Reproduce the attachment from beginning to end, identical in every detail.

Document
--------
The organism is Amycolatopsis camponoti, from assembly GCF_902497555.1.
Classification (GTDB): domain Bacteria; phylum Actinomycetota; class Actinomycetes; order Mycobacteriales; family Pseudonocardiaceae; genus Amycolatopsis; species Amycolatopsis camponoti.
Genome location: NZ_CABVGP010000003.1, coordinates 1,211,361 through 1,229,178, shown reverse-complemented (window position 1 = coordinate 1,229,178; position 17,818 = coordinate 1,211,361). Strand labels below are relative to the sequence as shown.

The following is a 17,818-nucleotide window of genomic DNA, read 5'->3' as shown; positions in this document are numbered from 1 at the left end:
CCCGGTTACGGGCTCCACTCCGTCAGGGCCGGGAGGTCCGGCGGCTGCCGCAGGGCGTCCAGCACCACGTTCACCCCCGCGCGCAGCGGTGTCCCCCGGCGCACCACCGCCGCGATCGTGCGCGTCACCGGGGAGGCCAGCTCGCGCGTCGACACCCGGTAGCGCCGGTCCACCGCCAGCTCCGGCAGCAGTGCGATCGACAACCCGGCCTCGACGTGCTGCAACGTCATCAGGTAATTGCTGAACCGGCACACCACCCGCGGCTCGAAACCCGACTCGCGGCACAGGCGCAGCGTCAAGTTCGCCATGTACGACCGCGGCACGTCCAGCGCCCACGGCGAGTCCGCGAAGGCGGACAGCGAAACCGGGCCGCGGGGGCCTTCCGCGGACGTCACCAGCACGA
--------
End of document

The organism is Amycolatopsis camponoti, from assembly GCF_902497555.1.
Classification (GTDB): domain Bacteria; phylum Actinomycetota; class Actinomycetes; order Mycobacteriales; family Pseudonocardiaceae; genus Amycolatopsis; species Amycolatopsis camponoti.
Genome location: NZ_CABVGP010000003.1, coordinates 1,211,361 through 1,229,178, shown reverse-complemented (window position 1 = coordinate 1,229,178; position 17,818 = coordinate 1,211,361). Strand labels below are relative to the sequence as shown.

The following is a 17,818-nucleotide window of genomic DNA, read 5'->3' as shown; positions in this document are numbered from 1 at the left end:
CCCGGTTACGGGCTCCACTCCGTCAGGGCCGGGAGGTCCGGCGGCTGCCGCAGGGCGTCCAGCACCACGTTCACCCCCGCGCGCAGCGGTGTCCCCCGGCGCACCACCGCCGCGATCGTGCGCGTCACCGGGGAGGCCAGCTCGCGCGTCGACACCCGGTAGCGCCGGTCCACCGCCAGCTCCGGCAGCAGTGCGATCGACAACCCGGCCTCGACGTGCTGCAACGTCATCAGGTAATTGCTGAACCGGCACACCACCCGCGGCTCGAAACCCGACTCGCGGCACAGGCGCAGCGTCAAGTTCGCCATGTACGACCGCGGCACGTCCAGCGCCCACGGCGAGTCCGCGAAGGCGGACAGCGAAACCGGGCCGCGGGGGCCTTCCGCGGACGTCACCAGCACGA